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The Cynosure

  Michael Bakunin
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murder outright the European proletariat in the world was of 1914 to 1918. The war ended, it had given birth to Fascism. With this hopeless movement of middle-class suffrage, the anarchists seriously thought of identifying themselves. They imagined such as alliance to be an honour to Bakunin, just as the Marxists thought they were honouring Marx by repudiating his revolutionary principles.

"And so you think that Marx and Bakunin were at one," said my friend.

"Yes," I replied, "I think that they were at one. I believe that they were one in purpose and in aspiration. But they accomplished distinct tasks and served different functions. It would not do for us all to act the same part. Fitted by temperament to enact a peculiar role, each man felt his work to be a special call, the one aim of life. This developed strong personality. And when the two strong personalities came into conflict through the nature of their respective tasks, the natural antagonisms of their temperament displayed themselves. Then came fools, who called themselves disciples of the wise men, and magnified their accidental collisions into vital discords of purpose. Do we not know the friend who persuades us to quarrel? And do we not know the 'disciples' who are actually street brawlers of a refined order? Marx and Bakunin have suffered at the hands of these mental numskulls.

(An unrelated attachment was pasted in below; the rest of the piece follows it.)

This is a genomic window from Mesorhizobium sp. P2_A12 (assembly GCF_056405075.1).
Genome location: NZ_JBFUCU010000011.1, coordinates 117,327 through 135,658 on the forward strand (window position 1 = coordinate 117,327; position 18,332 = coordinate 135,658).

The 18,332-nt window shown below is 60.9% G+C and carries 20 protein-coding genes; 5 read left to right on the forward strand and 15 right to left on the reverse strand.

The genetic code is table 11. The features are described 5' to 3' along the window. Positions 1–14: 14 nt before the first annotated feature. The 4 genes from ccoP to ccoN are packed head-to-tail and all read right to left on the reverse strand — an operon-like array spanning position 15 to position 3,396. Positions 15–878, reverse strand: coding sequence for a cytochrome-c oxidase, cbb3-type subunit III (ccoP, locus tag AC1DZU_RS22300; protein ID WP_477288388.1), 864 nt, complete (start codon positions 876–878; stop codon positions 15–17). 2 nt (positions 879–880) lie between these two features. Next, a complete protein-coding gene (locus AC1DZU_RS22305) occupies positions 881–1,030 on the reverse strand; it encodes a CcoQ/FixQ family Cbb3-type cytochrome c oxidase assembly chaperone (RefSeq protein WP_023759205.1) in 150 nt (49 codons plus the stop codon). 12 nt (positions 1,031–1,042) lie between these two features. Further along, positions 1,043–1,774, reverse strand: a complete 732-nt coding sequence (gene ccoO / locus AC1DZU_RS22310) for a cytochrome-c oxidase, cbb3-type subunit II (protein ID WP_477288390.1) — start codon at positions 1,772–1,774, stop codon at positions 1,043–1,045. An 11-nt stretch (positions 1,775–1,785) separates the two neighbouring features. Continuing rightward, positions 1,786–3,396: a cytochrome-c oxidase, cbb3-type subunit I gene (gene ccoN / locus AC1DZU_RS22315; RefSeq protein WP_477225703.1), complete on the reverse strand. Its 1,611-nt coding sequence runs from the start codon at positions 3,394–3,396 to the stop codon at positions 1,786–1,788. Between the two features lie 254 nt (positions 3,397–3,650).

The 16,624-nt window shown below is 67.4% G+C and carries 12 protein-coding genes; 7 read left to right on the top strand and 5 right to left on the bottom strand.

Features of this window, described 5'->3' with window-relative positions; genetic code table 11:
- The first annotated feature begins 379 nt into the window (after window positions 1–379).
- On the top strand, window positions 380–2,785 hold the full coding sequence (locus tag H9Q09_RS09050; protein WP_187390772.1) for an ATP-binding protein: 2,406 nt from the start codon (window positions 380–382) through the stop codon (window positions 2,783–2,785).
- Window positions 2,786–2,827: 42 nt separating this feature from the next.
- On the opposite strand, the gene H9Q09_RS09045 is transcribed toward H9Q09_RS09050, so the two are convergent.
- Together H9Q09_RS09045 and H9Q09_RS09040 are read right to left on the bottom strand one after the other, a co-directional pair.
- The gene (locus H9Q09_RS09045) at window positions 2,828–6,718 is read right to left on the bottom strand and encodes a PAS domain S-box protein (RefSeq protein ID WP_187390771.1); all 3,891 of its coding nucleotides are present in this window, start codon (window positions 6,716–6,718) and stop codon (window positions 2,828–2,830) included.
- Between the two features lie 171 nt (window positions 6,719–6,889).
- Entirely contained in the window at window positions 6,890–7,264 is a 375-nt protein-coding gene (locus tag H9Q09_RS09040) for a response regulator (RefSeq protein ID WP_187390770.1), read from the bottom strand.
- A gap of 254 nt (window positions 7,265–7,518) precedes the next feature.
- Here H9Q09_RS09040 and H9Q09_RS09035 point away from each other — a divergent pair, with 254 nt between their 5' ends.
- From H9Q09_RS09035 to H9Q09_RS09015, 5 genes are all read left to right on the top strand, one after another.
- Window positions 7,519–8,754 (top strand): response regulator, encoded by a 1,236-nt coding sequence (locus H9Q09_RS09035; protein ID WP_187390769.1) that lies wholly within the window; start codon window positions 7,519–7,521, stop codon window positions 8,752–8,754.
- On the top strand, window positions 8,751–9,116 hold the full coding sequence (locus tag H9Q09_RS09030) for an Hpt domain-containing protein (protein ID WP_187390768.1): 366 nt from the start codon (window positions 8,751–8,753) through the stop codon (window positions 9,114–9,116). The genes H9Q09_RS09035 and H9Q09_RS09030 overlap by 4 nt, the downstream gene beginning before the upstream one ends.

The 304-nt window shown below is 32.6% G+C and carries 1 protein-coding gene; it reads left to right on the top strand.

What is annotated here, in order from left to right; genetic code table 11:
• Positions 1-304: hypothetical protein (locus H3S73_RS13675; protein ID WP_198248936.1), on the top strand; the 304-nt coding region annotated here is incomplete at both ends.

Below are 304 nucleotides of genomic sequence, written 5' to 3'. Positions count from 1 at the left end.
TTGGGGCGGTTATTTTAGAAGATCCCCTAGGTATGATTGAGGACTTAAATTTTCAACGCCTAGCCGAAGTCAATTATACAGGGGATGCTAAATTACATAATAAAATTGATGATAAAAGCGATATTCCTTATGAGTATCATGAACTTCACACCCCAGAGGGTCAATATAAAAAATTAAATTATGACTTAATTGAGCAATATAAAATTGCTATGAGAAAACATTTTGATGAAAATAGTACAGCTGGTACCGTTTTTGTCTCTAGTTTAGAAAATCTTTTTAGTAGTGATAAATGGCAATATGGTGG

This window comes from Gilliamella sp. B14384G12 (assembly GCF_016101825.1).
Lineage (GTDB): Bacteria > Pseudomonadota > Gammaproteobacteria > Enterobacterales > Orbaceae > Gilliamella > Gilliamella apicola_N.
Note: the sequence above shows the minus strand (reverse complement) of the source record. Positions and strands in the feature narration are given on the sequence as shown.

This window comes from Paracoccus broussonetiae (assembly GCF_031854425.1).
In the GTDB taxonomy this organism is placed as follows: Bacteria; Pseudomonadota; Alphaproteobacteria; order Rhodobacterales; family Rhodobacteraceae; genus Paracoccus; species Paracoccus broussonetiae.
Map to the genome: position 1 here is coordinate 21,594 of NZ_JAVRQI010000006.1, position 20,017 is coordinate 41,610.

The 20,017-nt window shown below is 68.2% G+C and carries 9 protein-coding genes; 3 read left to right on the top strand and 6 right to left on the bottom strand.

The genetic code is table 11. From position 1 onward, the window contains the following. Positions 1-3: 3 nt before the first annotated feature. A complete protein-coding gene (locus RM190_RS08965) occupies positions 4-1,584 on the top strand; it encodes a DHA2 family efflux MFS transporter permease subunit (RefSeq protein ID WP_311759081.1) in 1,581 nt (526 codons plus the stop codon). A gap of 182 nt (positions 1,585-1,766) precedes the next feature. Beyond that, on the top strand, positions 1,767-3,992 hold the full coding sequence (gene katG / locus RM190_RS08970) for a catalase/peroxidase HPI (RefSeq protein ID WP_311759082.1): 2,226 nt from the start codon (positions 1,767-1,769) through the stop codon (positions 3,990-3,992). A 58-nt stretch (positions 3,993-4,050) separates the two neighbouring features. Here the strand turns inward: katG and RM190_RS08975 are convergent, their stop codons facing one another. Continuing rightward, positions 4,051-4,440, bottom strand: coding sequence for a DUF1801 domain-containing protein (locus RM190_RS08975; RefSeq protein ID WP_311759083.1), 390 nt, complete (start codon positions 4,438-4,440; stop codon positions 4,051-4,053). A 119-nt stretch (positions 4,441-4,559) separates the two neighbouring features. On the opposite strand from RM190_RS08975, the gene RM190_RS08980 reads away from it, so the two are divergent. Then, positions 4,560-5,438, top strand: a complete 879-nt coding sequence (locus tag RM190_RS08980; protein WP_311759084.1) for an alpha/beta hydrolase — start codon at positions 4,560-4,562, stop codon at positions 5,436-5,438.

"But how would you define the difference between the two men," pursued my friend.

"Very easily," I answered, "Marx DEFINED the Social Revolution, whilst Bakunin EXPRESSED it. The first stood for the invincible logic of the cause. The second concentrated in his own person its unquenchable spirit. Marx was an impregnable rock of first principles, remorselessly composed of facts. He dwarfed the intelligence of Capitalist society and witnessed to the indestructability of Socialism. He incarnated the proletarian upheaval. He was the immovable mountain of the revolution. Bakunin, on the other hand, was the tempest. He symbolised the coming flood. Both were great brave men; and together they gave completeness to the certitude of revolution. They promised success by land and by water. They symbolised inexhaustible patience, unwearying stability, inevitable growth, and tireless, resistless attack. Who can conceive of a world not made up of land and water? Who can conceive of the Social Revolution without the work of Mars and Bakunin?

But my friend was not convinced, so we turned to other subjects.



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